operating software Texture Expert, was used for
the instrumental TPA of yogurts (1) and (2). A
25 mm (P25/L) acrylic probe was used, having the
analysis been carried out in a 50 mL aluminium
capsule, the sample at 5 ± 1 °C. Test velocity,
time and distance were ¼ 2.0 mm s
, 5.0 s and
5.0 mm, respectively. All measurements were
made six times.
From the TPA curves, the following texture
parameters were obtained: firmness, springiness,
cohesiveness and adhesiveness (Fig. 1). Firmness
was defined by peak force during the first com-
pression cycle. Cohesiveness was calculated as the
ratio of the area under the second curve to the area
under the first curve. Springiness was defined as a
ratio of the time recorded between the start of the
second area and the second probe reversal to the
time recorded between the start of the first area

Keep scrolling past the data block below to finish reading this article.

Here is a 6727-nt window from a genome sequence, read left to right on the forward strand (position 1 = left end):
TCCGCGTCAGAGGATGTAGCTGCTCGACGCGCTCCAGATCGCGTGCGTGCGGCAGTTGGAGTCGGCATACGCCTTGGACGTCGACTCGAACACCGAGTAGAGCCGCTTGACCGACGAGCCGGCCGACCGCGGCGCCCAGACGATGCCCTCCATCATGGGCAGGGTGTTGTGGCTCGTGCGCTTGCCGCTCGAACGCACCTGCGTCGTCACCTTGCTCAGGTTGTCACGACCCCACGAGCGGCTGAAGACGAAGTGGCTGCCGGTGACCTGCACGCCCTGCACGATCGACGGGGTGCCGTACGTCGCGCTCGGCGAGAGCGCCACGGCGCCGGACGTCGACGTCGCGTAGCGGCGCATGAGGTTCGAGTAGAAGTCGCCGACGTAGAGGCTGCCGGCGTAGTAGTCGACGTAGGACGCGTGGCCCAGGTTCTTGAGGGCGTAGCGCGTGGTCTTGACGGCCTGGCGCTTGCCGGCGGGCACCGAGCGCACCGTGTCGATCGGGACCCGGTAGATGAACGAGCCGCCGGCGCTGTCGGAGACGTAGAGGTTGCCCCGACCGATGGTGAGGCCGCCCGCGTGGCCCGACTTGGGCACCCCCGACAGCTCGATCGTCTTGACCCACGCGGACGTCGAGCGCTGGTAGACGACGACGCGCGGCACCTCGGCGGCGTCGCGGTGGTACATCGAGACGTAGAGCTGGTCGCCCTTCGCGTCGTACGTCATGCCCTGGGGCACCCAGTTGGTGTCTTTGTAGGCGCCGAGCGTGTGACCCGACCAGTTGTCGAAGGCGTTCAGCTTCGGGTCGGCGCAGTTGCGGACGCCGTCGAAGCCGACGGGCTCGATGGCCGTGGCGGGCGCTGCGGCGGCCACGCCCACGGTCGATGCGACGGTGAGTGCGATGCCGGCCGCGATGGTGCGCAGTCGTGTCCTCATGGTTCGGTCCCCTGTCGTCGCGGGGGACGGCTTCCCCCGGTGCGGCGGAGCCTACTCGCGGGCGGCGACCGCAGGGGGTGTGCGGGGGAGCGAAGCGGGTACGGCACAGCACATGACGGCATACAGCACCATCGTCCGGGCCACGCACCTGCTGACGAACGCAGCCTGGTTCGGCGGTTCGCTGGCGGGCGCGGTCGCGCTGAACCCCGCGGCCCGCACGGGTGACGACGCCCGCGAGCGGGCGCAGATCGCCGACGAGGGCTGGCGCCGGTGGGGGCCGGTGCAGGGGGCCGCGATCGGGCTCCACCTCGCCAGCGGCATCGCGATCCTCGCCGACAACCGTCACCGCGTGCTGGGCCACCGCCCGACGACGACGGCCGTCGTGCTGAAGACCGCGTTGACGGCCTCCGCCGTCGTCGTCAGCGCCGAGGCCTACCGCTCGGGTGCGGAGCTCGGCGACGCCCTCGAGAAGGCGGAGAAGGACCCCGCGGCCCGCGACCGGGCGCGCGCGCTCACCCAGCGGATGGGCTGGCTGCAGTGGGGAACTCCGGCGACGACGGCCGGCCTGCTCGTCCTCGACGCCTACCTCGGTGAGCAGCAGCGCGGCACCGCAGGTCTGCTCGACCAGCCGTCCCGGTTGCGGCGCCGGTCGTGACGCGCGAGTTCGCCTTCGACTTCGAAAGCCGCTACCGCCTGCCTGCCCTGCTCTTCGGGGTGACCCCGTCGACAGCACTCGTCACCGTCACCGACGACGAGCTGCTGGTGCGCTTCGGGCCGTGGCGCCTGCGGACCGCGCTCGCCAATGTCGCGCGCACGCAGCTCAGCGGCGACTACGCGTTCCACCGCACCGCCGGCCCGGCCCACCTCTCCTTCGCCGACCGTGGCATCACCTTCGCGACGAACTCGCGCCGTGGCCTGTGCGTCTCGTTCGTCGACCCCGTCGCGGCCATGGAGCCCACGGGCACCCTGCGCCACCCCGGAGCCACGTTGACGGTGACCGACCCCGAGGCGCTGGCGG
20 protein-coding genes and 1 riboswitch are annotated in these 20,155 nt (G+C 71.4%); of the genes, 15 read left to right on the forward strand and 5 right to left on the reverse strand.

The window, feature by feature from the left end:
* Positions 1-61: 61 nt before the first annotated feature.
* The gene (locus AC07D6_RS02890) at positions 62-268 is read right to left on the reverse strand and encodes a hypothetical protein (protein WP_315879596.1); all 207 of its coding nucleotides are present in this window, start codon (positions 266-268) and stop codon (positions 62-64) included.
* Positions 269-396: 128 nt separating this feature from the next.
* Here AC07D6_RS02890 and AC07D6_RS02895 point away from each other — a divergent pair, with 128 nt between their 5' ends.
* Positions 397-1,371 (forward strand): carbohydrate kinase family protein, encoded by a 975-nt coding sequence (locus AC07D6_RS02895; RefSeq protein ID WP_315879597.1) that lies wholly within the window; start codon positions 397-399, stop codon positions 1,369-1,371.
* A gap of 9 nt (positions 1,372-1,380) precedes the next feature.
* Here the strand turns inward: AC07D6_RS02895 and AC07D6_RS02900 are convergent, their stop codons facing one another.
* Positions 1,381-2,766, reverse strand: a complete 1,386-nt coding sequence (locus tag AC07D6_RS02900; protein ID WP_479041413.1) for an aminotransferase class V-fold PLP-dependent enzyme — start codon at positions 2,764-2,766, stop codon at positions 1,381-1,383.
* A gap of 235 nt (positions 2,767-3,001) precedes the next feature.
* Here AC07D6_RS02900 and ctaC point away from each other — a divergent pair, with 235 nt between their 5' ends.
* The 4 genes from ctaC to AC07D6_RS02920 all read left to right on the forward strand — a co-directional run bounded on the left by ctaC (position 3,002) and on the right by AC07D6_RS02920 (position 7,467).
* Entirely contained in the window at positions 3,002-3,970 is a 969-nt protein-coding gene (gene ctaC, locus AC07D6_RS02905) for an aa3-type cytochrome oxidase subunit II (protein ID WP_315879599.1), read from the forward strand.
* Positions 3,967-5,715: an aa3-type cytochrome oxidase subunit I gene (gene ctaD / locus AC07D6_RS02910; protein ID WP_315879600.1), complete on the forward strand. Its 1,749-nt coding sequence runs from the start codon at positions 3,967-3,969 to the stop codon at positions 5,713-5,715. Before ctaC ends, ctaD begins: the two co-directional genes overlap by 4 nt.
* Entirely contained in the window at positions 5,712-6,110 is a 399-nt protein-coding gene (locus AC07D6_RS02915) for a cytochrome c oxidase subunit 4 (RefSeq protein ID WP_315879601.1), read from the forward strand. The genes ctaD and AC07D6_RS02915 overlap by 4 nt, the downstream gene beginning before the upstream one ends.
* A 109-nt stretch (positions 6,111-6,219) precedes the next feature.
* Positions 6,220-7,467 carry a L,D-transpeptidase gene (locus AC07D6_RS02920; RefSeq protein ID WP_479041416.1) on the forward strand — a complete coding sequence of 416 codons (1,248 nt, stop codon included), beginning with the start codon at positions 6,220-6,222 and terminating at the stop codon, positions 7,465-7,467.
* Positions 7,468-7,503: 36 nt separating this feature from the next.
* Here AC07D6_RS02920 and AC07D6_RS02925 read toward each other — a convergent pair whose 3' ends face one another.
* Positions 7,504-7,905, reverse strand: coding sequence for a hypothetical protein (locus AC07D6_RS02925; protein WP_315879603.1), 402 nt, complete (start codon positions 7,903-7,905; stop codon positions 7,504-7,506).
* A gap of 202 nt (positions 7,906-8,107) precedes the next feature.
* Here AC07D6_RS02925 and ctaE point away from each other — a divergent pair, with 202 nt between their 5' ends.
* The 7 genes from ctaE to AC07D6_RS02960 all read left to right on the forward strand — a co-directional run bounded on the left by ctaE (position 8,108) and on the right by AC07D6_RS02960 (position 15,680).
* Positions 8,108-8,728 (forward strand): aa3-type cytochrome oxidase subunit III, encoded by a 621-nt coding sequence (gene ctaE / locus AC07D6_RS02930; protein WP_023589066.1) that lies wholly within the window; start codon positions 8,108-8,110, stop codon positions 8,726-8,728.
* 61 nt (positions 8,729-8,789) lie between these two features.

and the first probe reversal. Adhesiveness was the
negative area under the curve obtained between
The index of syneresis of yogurts (1) and (2) was
evaluated according to the method proposed by
Modler & Kalab (1983). A 100 mL sample of each
yogurt was drained through a 100-mesh stainless
screen placed on the top of a long stemmed funnel,
which was introduced in a graduated cylinder to
collect the liquid. The liquid quantity (mL) per
100 mL of sample was taken as an index of
syneresis after 2 h of draining at 5 ± 1 °C. All
experiments were carried out in duplicate.
Statistical analysis
The mean values, standard deviation, variance
analysis (5% significant) were calculated with
Statsoft software, Statistica version 6.0 (Statsoft
Inc., 2001).
Results and discussion
Physico-chemical characteristics
The average results of milk and cheese WRs, and
yogurts (1) and (2) physico-chemical compositions
are shown in Table 1. Of note was the significant
difference (P < 0.05) between yogurts as to
protein, lipid and ash contents, yogurt (2)
displaying higher protein and ash contents and
lower lipid content than yogurt (1) (P < 0.05).
The addition of WR to MR in the manufacturing
of yogurt has contributed to the decrease of the
protein content and to the increase of the lipid
content of the yogurt, because of the chemical
characteristics of retentates (Table 1). There was